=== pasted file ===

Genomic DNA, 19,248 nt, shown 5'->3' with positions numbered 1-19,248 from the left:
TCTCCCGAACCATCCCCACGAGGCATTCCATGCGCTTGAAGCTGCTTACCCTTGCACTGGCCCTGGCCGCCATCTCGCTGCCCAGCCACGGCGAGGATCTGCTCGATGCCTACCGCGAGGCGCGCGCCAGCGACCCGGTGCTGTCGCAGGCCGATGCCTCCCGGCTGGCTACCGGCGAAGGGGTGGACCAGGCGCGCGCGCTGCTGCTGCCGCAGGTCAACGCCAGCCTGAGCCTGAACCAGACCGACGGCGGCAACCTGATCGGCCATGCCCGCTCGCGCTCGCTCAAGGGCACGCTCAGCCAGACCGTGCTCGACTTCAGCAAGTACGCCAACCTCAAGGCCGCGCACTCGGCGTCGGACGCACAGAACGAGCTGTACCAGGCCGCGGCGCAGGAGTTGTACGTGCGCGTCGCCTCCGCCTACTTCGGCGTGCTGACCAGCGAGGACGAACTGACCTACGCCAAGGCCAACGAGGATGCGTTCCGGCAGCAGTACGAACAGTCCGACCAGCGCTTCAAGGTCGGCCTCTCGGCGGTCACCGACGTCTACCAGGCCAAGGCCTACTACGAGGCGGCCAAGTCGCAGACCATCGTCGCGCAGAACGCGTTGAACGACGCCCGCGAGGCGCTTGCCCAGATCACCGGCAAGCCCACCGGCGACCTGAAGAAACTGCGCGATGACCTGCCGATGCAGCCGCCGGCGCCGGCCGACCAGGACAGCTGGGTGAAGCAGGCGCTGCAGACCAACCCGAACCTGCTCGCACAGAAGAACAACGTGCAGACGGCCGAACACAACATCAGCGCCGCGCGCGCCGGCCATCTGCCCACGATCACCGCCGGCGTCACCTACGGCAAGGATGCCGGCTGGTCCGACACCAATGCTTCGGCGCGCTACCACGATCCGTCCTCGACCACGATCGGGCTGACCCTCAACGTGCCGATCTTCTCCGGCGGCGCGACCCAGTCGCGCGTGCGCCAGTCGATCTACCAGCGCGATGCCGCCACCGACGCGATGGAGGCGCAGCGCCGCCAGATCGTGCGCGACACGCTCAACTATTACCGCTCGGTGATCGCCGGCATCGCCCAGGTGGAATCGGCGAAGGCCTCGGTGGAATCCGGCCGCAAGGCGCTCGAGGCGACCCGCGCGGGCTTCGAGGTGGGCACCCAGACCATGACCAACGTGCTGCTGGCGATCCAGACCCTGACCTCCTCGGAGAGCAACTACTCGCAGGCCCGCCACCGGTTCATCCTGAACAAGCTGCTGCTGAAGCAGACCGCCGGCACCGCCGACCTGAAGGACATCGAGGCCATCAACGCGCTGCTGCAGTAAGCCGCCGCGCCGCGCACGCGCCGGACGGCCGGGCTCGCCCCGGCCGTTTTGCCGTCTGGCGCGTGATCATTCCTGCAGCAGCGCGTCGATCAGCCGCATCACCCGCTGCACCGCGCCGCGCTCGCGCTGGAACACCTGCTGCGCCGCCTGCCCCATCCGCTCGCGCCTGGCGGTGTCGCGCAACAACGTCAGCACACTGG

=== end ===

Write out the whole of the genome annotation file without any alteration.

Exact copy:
Genomic DNA, 19,248 nt, shown 5'->3' with positions numbered 1-19,248 from the left:
TCTCCCGAACCATCCCCACGAGGCATTCCATGCGCTTGAAGCTGCTTACCCTTGCACTGGCCCTGGCCGCCATCTCGCTGCCCAGCCACGGCGAGGATCTGCTCGATGCCTACCGCGAGGCGCGCGCCAGCGACCCGGTGCTGTCGCAGGCCGATGCCTCCCGGCTGGCTACCGGCGAAGGGGTGGACCAGGCGCGCGCGCTGCTGCTGCCGCAGGTCAACGCCAGCCTGAGCCTGAACCAGACCGACGGCGGCAACCTGATCGGCCATGCCCGCTCGCGCTCGCTCAAGGGCACGCTCAGCCAGACCGTGCTCGACTTCAGCAAGTACGCCAACCTCAAGGCCGCGCACTCGGCGTCGGACGCACAGAACGAGCTGTACCAGGCCGCGGCGCAGGAGTTGTACGTGCGCGTCGCCTCCGCCTACTTCGGCGTGCTGACCAGCGAGGACGAACTGACCTACGCCAAGGCCAACGAGGATGCGTTCCGGCAGCAGTACGAACAGTCCGACCAGCGCTTCAAGGTCGGCCTCTCGGCGGTCACCGACGTCTACCAGGCCAAGGCCTACTACGAGGCGGCCAAGTCGCAGACCATCGTCGCGCAGAACGCGTTGAACGACGCCCGCGAGGCGCTTGCCCAGATCACCGGCAAGCCCACCGGCGACCTGAAGAAACTGCGCGATGACCTGCCGATGCAGCCGCCGGCGCCGGCCGACCAGGACAGCTGGGTGAAGCAGGCGCTGCAGACCAACCCGAACCTGCTCGCACAGAAGAACAACGTGCAGACGGCCGAACACAACATCAGCGCCGCGCGCGCCGGCCATCTGCCCACGATCACCGCCGGCGTCACCTACGGCAAGGATGCCGGCTGGTCCGACACCAATGCTTCGGCGCGCTACCACGATCCGTCCTCGACCACGATCGGGCTGACCCTCAACGTGCCGATCTTCTCCGGCGGCGCGACCCAGTCGCGCGTGCGCCAGTCGATCTACCAGCGCGATGCCGCCACCGACGCGATGGAGGCGCAGCGCCGCCAGATCGTGCGCGACACGCTCAACTATTACCGCTCGGTGATCGCCGGCATCGCCCAGGTGGAATCGGCGAAGGCCTCGGTGGAATCCGGCCGCAAGGCGCTCGAGGCGACCCGCGCGGGCTTCGAGGTGGGCACCCAGACCATGACCAACGTGCTGCTGGCGATCCAGACCCTGACCTCCTCGGAGAGCAACTACTCGCAGGCCCGCCACCGGTTCATCCTGAACAAGCTGCTGCTGAAGCAGACCGCCGGCACCGCCGACCTGAAGGACATCGAGGCCATCAACGCGCTGCTGCAGTAAGCCGCCGCGCCGCGCACGCGCCGGACGGCCGGGCTCGCCCCGGCCGTTTTGCCGTCTGGCGCGTGATCATTCCTGCAGCAGCGCGTCGATCAGCCGCATCACCCGCTGCACCGCGCCGCGCTCGCGCTGGAACACCTGCTGCGCCGCCTGCCCCATCCGCTCGCGCCTGGCGGTGTCGCGCAACAACGTCAGCACACTGG